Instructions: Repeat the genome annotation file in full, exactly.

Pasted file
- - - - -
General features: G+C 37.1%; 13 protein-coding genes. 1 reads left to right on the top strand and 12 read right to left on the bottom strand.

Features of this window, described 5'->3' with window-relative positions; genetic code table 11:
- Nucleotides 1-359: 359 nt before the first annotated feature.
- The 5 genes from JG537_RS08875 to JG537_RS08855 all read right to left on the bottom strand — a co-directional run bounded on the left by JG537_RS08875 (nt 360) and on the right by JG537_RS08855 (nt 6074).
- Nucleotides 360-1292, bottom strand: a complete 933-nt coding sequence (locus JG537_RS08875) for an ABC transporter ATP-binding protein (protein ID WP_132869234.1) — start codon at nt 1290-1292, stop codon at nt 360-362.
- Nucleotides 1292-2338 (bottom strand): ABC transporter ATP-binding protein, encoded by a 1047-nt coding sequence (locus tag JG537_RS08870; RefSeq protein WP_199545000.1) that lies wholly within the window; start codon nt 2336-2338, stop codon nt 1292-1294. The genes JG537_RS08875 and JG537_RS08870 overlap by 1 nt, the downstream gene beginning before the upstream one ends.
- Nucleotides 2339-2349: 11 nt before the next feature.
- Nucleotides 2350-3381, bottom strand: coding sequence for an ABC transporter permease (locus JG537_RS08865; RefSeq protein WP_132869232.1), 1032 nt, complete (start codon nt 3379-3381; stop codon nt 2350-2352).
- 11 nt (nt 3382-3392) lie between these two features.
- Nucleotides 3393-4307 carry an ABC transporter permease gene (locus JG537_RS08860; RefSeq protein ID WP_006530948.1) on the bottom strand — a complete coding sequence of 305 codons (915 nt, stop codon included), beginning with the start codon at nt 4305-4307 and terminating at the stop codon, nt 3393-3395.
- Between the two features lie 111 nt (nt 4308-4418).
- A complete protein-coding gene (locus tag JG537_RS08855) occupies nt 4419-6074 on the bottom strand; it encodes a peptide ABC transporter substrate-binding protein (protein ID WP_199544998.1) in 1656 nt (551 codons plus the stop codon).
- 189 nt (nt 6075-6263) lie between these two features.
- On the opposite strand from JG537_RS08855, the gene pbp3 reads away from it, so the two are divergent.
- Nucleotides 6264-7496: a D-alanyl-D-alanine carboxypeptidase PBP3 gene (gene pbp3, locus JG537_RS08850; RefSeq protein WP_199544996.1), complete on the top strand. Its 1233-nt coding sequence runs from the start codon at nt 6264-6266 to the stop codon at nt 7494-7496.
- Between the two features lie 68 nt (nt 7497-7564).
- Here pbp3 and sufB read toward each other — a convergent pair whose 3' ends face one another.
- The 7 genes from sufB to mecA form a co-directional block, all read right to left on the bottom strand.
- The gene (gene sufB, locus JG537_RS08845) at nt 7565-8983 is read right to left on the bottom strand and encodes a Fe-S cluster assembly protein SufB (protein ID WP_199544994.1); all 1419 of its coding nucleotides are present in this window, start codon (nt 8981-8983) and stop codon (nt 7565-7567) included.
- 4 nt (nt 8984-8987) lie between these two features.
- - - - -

General features: G+C 37.1%; 13 protein-coding genes. 1 reads left to right on the top strand and 12 read right to left on the bottom strand.

Features of this window, described 5'->3' with window-relative positions; genetic code table 11:
- Nucleotides 1-359: 359 nt before the first annotated feature.
- The 5 genes from JG537_RS08875 to JG537_RS08855 all read right to left on the bottom strand — a co-directional run bounded on the left by JG537_RS08875 (nt 360) and on the right by JG537_RS08855 (nt 6074).
- Nucleotides 360-1292, bottom strand: a complete 933-nt coding sequence (locus JG537_RS08875) for an ABC transporter ATP-binding protein (protein ID WP_132869234.1) — start codon at nt 1290-1292, stop codon at nt 360-362.
- Nucleotides 1292-2338 (bottom strand): ABC transporter ATP-binding protein, encoded by a 1047-nt coding sequence (locus tag JG537_RS08870; RefSeq protein WP_199545000.1) that lies wholly within the window; start codon nt 2336-2338, stop codon nt 1292-1294. The genes JG537_RS08875 and JG537_RS08870 overlap by 1 nt, the downstream gene beginning before the upstream one ends.
- Nucleotides 2339-2349: 11 nt before the next feature.
- Nucleotides 2350-3381, bottom strand: coding sequence for an ABC transporter permease (locus JG537_RS08865; RefSeq protein WP_132869232.1), 1032 nt, complete (start codon nt 3379-3381; stop codon nt 2350-2352).
- 11 nt (nt 3382-3392) lie between these two features.
- Nucleotides 3393-4307 carry an ABC transporter permease gene (locus JG537_RS08860; RefSeq protein ID WP_006530948.1) on the bottom strand — a complete coding sequence of 305 codons (915 nt, stop codon included), beginning with the start codon at nt 4305-4307 and terminating at the stop codon, nt 3393-3395.
- Between the two features lie 111 nt (nt 4308-4418).
- A complete protein-coding gene (locus tag JG537_RS08855) occupies nt 4419-6074 on the bottom strand; it encodes a peptide ABC transporter substrate-binding protein (protein ID WP_199544998.1) in 1656 nt (551 codons plus the stop codon).
- 189 nt (nt 6075-6263) lie between these two features.
- On the opposite strand from JG537_RS08855, the gene pbp3 reads away from it, so the two are divergent.
- Nucleotides 6264-7496: a D-alanyl-D-alanine carboxypeptidase PBP3 gene (gene pbp3, locus JG537_RS08850; RefSeq protein WP_199544996.1), complete on the top strand. Its 1233-nt coding sequence runs from the start codon at nt 6264-6266 to the stop codon at nt 7494-7496.
- Between the two features lie 68 nt (nt 7497-7564).
- Here pbp3 and sufB read toward each other — a convergent pair whose 3' ends face one another.
- The 7 genes from sufB to mecA form a co-directional block, all read right to left on the bottom strand.
- The gene (gene sufB, locus JG537_RS08845) at nt 7565-8983 is read right to left on the bottom strand and encodes a Fe-S cluster assembly protein SufB (protein ID WP_199544994.1); all 1419 of its coding nucleotides are present in this window, start codon (nt 8981-8983) and stop codon (nt 7565-7567) included.
- 4 nt (nt 8984-8987) lie between these two features.